New research finds that both insufficient and excessive sleep may raise the risk of cardiovascular problems and premature death.
The Centers for Disease Control and Prevention (CDC) report that a third of the United States population does not get enough sleep.
But, according to new research appearing in the European Heart Journal, sleeping too much may affect health just as negatively as sleeping too little.
Chuangshi Wang, a doctoral candidate at McMaster University in Ontario in Canada, and Peking Union Medical College at the Chinese Academy of Medical Sciences in China, is the lead author of the new paper.
Wang and colleagues examined the sleeping habits of more than 116,000 people aged between 35 and 70 years who had enrolled in the Prospective Urban Rural Epidemiology (PURE) study.
In their analysis, the researchers also included information about the participants’ socioeconomic status, lifestyle habits, physical activity, diet, use of various medications, and family history of chronic conditions.
The analysis by Wang and her team revealed that people who regularly slept more than the recommended 6–8 hours a night were more likely to die prematurely or develop cardiovascular disease.
More specifically, the risk of premature death or cardiovascular conditions was 5 percent higher for people who slept 8–9 hours than for people who slept the recommended amount.
Those who slept 9–10 hours were 17 percent more likely to die or develop heart and blood vessel conditions. Similarly, people who regularly slept more than 10 hours were 41 percent more likely to die prematurely or develop cardiovascular problems.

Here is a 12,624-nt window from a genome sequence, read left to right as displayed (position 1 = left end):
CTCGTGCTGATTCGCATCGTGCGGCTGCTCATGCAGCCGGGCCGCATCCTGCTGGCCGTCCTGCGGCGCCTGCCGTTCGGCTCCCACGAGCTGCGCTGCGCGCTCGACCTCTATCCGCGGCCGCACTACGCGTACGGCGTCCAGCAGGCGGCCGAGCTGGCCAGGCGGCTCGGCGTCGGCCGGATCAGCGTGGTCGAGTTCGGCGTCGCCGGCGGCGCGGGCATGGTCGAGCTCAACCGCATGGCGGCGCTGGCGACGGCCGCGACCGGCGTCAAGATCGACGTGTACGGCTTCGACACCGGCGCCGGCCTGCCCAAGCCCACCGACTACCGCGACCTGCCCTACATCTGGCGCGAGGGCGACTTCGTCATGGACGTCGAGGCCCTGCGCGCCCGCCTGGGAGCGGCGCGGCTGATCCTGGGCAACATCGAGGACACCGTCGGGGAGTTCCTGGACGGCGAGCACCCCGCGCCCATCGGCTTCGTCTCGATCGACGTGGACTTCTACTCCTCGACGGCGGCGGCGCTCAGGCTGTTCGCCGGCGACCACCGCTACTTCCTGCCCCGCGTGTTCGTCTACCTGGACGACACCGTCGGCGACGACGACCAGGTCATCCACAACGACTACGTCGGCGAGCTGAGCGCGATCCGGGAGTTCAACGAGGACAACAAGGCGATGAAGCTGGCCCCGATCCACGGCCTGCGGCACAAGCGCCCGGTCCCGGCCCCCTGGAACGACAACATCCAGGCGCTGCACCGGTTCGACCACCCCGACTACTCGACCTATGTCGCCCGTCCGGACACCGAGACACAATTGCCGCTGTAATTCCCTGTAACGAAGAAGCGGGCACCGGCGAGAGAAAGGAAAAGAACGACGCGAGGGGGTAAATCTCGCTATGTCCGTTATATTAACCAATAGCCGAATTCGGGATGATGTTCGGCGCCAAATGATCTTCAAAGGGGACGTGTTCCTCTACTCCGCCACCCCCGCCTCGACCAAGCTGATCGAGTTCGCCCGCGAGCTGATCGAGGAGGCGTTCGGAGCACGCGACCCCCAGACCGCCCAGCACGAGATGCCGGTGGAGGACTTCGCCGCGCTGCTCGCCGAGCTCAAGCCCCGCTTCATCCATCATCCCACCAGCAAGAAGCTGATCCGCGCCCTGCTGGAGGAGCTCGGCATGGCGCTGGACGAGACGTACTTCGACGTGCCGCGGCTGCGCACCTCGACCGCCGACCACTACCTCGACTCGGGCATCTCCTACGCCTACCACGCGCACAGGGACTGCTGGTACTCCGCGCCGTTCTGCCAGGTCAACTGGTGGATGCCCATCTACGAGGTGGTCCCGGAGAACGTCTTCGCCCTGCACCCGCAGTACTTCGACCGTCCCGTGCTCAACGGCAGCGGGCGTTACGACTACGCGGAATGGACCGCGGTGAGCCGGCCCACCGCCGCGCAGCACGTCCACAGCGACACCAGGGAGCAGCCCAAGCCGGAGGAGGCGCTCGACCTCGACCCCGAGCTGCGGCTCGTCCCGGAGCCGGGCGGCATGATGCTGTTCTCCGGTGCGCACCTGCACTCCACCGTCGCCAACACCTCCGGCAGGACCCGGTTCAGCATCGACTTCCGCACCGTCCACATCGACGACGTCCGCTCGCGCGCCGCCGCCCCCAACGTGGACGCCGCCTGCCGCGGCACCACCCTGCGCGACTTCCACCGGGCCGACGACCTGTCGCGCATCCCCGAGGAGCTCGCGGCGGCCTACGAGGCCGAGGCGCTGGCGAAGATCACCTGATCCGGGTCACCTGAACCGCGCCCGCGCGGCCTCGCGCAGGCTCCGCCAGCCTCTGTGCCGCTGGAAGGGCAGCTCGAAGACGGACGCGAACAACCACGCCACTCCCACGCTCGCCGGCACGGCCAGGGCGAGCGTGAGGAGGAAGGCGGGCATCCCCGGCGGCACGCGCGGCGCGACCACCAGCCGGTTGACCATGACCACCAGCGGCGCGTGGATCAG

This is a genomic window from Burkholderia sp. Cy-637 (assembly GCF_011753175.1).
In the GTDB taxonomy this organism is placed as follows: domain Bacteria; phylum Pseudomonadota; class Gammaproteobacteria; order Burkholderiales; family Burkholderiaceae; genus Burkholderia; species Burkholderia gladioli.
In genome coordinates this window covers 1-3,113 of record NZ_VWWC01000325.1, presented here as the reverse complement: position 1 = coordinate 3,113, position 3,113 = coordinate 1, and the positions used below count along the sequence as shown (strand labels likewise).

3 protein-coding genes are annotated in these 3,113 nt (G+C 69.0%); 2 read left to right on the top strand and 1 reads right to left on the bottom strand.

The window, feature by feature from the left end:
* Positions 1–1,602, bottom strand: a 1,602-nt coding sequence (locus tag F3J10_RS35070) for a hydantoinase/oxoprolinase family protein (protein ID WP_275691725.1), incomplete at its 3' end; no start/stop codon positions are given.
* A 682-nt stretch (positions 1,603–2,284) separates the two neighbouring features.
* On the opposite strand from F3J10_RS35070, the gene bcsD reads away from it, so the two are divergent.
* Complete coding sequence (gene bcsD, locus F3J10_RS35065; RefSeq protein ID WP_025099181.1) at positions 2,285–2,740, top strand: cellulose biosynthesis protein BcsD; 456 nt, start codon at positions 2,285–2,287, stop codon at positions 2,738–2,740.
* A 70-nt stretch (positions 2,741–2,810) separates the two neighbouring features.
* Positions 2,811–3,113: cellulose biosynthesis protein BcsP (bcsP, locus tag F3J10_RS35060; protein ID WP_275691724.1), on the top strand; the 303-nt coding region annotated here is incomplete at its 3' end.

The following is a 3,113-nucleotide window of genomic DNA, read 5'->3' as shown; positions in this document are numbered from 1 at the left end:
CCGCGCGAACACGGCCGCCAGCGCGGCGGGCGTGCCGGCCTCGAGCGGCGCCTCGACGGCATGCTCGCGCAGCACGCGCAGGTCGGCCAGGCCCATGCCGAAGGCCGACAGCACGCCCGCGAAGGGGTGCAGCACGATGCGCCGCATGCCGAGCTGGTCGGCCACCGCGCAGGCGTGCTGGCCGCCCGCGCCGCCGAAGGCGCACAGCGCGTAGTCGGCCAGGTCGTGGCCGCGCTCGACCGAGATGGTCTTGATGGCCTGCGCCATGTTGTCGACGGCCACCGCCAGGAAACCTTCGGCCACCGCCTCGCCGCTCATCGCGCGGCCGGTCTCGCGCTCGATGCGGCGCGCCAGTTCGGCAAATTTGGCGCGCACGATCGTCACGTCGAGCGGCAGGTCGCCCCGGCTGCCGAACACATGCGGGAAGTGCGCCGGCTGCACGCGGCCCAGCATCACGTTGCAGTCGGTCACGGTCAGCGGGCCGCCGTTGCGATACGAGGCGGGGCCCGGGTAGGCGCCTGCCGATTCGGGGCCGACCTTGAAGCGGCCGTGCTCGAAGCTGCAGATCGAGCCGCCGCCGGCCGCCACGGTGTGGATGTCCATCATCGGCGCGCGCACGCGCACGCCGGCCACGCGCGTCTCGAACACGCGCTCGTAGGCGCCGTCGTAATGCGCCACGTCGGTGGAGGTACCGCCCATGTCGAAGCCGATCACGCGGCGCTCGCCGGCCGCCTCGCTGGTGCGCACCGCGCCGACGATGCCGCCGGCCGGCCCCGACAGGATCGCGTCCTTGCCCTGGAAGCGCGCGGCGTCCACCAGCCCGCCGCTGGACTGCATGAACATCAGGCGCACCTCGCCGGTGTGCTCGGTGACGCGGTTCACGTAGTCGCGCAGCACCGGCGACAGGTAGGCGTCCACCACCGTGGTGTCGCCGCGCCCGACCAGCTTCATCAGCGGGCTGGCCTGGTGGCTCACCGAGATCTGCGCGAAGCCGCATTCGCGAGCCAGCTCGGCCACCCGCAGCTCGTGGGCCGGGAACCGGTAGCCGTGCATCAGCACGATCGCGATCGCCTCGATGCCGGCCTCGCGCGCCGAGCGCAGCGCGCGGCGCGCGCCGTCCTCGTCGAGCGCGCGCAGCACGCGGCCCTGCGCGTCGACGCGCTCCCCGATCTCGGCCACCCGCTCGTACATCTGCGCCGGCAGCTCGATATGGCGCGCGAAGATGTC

Also, the study found a 9 percent higher risk of the outcomes mentioned above among those who slept 6 hours or less. However, the authors caution that this increase was not statistically significant.
Wang comments on the findings, saying, “Our study shows that the optimal duration of estimated sleep is six to eight hours per day for adults.”
“Given that this is an observational study that can only show an association rather than proving a causal relationship, we cannot say that too much sleep per se causes cardiovascular diseases,” she cautions.
“However, too little sleep could be an underlying contributor to death and cases of cardiovascular disease, and too much sleep may indicate underlying conditions that increase risk.”
Corresponding author Dr. Salim Yusuf, who is the principal investigator of the PURE study, and a professor of medicine at McMaster, also comments on the findings.
“The general public should ensure that they get about six to eight hours of sleep a day. On the other hand, if you sleep too much regularly, say more than nine hours a day, then you may want to visit a doctor to check your overall health.”
Dr. Salim Yusuf
“For doctors,” continues Dr. Yusuf, “including questions about the duration of sleep and daytime naps in the clinical histories of your patients may be helpful in identifying people at high risk of heart and blood vessel problems or death.”